Alan George/LONDON

A WEST LONDON trading firm run by an Iraqi-born Briton supplied Baghdad with 500 UK-made guidance systems for Scud missiles, worth about £6 million, an 18-month UK Customs investigation has established.

The shipments were made over a three-year period ending in November 1991 - nine months after the end of the Gulf War. The components were made by up to two dozen companies in south-east England, none of which suspected the use to which they would be put.

The pre-Gulf-crisis shipments violated UK controls on the export of missile technology. Those made after Iraq's invasion of Kuwait also breached UN trade sanctions.

The London company and its Iraq-born proprietor - which cannot be named for legal reasons - ordered about 20 different aluminium parts from Nokes Foundry of Halstead in Essex. The foundry even used a picture of one of the Scud components on its company sales brochure.

Perhaps the most active firm was Norcroft Dynamics, then based in Pusey, Wiltshire. The company, which produces specialist equipment such as control systems, assembled several of the larger components, including electric motors, for the Scud gyroscopes using parts bought in.

Norcroft has since changed ownership and management and the company has moved to Andover, Hampshire.

The suppliers delivered their equipment to the London trading firm, not suspecting that Iraq was to be the ultimate destination, let alone that they were building one of the most crucial components for missiles which Saddam Hussein planned to arm with nuclear, chemical and biological warheads.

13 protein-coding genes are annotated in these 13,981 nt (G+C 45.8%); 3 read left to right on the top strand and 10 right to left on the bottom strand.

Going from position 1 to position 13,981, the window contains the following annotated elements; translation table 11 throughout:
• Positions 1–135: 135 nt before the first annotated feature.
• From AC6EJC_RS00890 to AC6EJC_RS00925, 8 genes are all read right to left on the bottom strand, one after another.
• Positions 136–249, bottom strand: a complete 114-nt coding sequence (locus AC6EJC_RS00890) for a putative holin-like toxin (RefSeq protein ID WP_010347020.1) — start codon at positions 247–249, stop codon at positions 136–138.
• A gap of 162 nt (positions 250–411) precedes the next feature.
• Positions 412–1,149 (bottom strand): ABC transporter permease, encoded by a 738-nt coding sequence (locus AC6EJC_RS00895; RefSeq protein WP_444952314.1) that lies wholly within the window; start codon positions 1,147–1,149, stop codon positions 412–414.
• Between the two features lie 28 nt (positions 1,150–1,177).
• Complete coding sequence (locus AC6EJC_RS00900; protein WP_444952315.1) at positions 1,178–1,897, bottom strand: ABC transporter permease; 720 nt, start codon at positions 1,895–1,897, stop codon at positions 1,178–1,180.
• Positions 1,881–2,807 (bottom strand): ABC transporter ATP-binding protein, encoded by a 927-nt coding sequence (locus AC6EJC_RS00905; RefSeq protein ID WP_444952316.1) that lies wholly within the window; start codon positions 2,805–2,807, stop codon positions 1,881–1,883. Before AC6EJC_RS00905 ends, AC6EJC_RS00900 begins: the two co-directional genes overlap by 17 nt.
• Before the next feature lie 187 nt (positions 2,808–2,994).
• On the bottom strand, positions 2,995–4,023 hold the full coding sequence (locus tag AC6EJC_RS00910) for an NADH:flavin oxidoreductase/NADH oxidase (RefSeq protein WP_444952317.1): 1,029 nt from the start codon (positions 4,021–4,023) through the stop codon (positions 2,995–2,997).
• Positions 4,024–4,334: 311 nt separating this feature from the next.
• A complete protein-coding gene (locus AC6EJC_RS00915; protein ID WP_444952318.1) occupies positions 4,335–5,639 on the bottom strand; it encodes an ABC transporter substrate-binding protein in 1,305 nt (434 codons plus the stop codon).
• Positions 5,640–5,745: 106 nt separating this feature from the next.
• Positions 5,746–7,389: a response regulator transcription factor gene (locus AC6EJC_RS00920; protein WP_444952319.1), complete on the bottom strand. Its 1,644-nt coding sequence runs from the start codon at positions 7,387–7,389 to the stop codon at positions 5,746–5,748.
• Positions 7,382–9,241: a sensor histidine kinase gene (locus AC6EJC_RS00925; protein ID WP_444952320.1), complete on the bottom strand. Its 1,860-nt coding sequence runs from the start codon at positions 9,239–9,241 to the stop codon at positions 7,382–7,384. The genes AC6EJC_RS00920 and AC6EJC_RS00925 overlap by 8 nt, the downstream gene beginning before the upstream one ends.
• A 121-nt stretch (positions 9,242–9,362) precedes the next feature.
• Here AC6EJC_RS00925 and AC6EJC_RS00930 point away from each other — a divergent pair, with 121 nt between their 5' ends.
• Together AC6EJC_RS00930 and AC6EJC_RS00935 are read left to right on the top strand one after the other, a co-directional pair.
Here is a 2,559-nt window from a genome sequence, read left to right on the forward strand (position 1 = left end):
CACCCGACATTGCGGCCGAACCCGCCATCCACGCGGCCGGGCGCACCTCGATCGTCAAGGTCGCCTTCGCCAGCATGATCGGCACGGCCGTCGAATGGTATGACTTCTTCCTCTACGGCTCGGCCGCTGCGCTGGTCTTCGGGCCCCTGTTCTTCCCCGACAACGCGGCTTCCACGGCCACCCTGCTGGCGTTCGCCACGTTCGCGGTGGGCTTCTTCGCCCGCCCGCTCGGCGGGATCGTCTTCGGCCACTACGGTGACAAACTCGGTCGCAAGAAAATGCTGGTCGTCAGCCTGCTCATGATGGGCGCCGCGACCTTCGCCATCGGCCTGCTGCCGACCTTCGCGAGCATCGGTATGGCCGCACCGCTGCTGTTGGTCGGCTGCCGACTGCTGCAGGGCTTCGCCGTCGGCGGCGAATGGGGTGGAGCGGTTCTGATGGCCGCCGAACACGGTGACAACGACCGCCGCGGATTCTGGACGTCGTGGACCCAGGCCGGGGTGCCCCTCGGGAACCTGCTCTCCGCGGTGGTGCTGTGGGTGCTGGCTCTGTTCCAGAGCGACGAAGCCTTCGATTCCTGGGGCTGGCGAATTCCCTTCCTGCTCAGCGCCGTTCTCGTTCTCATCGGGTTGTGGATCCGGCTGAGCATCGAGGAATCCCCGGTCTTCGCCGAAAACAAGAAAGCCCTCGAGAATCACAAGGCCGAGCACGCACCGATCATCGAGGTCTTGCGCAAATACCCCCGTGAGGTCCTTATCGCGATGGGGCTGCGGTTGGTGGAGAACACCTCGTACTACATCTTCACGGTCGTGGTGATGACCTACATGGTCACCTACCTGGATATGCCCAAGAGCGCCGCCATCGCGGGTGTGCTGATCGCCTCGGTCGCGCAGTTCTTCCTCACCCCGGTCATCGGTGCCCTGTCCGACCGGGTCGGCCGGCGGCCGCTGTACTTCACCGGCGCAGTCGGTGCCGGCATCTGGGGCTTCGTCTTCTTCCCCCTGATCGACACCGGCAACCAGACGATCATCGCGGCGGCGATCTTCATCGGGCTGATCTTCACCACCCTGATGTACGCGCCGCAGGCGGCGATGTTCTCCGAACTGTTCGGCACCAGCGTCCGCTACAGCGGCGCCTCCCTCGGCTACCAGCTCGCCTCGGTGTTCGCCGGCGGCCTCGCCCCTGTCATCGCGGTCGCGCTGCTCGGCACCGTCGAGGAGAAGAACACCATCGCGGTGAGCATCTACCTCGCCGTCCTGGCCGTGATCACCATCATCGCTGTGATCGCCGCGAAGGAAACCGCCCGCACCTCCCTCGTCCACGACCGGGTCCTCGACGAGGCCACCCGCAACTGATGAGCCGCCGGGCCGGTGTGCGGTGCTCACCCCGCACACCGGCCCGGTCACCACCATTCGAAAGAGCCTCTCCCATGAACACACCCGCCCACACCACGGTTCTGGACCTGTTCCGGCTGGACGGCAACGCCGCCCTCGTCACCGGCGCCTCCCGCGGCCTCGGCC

In the period up to the August 1990 invasion of Kuwait, most of the gyroscope parts went to Baghdad as air freight from London's Heathrow Airport.

After the invasion, the United Nations imposed trade sanctions on Iraq. With the Heathrow route blocked, the gyroscope components were sent to Vienna. There, the Iraqi-born Briton had established a small shipping company, which arranged for the goods to reach Iraq via Jordan.

To take advantage of UN rules which allow Iraq to import humanitarian goods, the later shipments were sent in crates marked "dental equipment".

Details of the illicit trade came to light in 1994, after UN weapons inspectors found the final shipment of gyroscope components dumped in a canal near Baghdad. Iraqi officials provided full details of who had supplied the goods.

A major customs investigation culminated with the arrest of five people in February, including the Iraqi-born Briton. All have now been released without being charged.

Customs has been advised that crucial gaps in the evidence would jeopardise any criminal trial.

Source: Flight International